The measurement of strain at one or more points along a glass fiber provides information about its relative change in length in the location being examined. The fiber or the fiber optics cable must be firmly attached to the inspection object for this purpose. Causes of these changes in length include tensile or compressive stresses, material displacements, changes to the position and shape, etc.
In many places, the fiber-optic measurement principle is increasingly replacing classic methods such as strain gauges , not least because of the possibility to conduct a spatially resolved and distributed measurement along a single fiber. The systems also appear to be superior in situations where the weight, space requirements or a high level of flexibility is what counts to reach inaccessible places. A single fiber weighing just a few grams can therefore contain hundreds of sensors and serve as a signal path at the same time.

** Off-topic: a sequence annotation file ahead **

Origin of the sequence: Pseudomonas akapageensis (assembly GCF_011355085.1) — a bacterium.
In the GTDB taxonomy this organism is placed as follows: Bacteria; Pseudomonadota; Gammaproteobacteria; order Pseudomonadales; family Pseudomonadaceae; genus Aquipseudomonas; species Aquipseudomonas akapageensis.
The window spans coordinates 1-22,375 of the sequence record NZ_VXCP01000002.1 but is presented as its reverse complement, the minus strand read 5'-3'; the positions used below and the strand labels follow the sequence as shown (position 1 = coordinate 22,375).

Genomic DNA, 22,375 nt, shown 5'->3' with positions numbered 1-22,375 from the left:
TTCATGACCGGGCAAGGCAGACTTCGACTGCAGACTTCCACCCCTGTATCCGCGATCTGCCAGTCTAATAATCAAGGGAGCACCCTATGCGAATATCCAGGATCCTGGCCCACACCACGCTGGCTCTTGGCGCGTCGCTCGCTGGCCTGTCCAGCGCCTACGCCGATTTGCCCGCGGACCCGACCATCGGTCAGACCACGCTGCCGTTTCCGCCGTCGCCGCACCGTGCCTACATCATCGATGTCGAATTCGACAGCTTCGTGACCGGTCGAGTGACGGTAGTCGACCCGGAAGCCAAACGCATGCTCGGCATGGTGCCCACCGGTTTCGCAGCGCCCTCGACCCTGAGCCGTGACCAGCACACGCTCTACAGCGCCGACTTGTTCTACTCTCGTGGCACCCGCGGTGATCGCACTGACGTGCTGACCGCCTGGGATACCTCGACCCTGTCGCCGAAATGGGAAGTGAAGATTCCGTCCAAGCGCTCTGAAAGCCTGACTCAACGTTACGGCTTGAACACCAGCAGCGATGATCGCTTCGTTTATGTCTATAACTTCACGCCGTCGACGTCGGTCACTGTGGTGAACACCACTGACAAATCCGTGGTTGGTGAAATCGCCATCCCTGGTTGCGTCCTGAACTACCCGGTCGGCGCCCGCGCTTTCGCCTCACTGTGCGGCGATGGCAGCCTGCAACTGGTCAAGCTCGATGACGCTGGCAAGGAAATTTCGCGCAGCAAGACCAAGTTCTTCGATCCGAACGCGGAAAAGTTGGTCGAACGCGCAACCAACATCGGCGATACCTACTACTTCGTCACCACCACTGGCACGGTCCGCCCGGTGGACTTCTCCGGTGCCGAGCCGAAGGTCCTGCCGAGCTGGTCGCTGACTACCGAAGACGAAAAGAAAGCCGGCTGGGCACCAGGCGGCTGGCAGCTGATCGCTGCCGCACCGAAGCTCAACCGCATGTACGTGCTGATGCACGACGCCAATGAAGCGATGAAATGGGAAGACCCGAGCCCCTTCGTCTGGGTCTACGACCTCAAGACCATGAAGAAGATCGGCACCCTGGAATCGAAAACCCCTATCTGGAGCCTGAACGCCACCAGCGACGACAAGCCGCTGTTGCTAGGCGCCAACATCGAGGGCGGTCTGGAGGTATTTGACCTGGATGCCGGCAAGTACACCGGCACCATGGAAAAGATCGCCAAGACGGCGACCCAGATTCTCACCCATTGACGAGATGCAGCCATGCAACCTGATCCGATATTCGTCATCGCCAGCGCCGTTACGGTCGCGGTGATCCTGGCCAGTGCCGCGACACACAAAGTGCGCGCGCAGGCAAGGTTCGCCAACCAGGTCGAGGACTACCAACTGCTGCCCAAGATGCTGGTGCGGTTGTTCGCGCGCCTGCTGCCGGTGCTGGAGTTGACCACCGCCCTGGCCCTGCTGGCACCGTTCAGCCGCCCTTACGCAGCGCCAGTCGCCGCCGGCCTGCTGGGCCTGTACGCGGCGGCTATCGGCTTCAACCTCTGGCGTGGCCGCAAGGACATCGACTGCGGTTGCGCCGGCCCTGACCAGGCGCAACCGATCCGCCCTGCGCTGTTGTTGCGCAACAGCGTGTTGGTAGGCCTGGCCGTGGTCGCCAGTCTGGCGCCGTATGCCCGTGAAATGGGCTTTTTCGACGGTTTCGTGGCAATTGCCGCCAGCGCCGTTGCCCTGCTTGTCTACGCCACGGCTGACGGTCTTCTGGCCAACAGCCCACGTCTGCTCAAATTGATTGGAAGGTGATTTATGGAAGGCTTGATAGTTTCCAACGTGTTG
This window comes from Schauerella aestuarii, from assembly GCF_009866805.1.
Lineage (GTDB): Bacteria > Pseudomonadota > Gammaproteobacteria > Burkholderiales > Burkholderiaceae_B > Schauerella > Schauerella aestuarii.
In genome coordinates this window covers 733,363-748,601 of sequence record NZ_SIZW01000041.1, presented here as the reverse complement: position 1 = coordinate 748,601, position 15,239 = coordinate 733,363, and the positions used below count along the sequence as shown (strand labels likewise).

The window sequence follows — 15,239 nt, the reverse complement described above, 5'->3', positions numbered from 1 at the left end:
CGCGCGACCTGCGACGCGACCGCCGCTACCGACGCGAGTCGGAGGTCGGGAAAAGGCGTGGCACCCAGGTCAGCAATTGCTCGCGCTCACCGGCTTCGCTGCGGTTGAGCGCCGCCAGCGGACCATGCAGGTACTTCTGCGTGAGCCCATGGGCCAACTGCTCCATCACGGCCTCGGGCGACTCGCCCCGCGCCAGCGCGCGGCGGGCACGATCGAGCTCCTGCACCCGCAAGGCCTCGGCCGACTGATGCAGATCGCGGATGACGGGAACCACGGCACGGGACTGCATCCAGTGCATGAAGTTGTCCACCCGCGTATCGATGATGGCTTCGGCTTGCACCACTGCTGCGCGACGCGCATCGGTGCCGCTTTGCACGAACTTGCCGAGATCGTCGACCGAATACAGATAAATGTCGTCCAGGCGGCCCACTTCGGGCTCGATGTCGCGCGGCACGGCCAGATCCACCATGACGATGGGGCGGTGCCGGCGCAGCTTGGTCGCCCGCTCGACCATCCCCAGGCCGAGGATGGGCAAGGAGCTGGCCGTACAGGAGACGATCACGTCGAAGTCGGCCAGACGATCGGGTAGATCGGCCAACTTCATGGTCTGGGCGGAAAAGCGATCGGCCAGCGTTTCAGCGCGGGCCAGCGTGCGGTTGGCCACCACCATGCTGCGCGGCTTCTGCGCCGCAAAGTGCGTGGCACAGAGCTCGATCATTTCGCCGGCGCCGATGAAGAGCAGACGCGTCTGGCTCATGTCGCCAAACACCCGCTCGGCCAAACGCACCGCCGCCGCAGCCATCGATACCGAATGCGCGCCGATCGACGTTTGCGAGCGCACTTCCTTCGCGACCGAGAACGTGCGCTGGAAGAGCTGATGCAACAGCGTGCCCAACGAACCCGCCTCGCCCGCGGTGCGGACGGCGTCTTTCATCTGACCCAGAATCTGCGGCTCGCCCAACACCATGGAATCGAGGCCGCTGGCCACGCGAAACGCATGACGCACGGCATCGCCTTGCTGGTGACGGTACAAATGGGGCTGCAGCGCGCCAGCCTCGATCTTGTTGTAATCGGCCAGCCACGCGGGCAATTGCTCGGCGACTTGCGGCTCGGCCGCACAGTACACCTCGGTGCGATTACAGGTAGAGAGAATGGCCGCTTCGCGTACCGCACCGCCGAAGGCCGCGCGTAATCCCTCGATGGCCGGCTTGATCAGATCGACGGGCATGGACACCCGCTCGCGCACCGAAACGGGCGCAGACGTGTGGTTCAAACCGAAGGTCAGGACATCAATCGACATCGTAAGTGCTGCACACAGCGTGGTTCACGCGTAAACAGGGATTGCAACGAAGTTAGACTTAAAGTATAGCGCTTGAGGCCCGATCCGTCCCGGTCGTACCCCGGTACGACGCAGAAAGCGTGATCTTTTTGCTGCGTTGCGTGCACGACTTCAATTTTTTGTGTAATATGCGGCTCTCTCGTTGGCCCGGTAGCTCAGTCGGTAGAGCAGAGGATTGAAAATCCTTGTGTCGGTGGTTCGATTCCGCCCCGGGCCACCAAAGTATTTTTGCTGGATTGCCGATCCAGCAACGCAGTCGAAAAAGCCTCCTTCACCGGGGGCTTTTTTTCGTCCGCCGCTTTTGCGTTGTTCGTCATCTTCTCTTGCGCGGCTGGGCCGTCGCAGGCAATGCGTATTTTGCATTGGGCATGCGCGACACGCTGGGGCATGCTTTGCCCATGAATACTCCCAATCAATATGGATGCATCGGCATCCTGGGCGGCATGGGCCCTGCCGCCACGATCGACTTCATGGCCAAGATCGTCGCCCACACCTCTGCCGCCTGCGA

Strain profiles, for example, also provide you with support in
- monitoring structures
- detecting micro-cracks and local material defects
- moving pipelines in the ground
- dike monitoring
- optimizing production for GRP and CRP in lightweight construction
- vibration analysis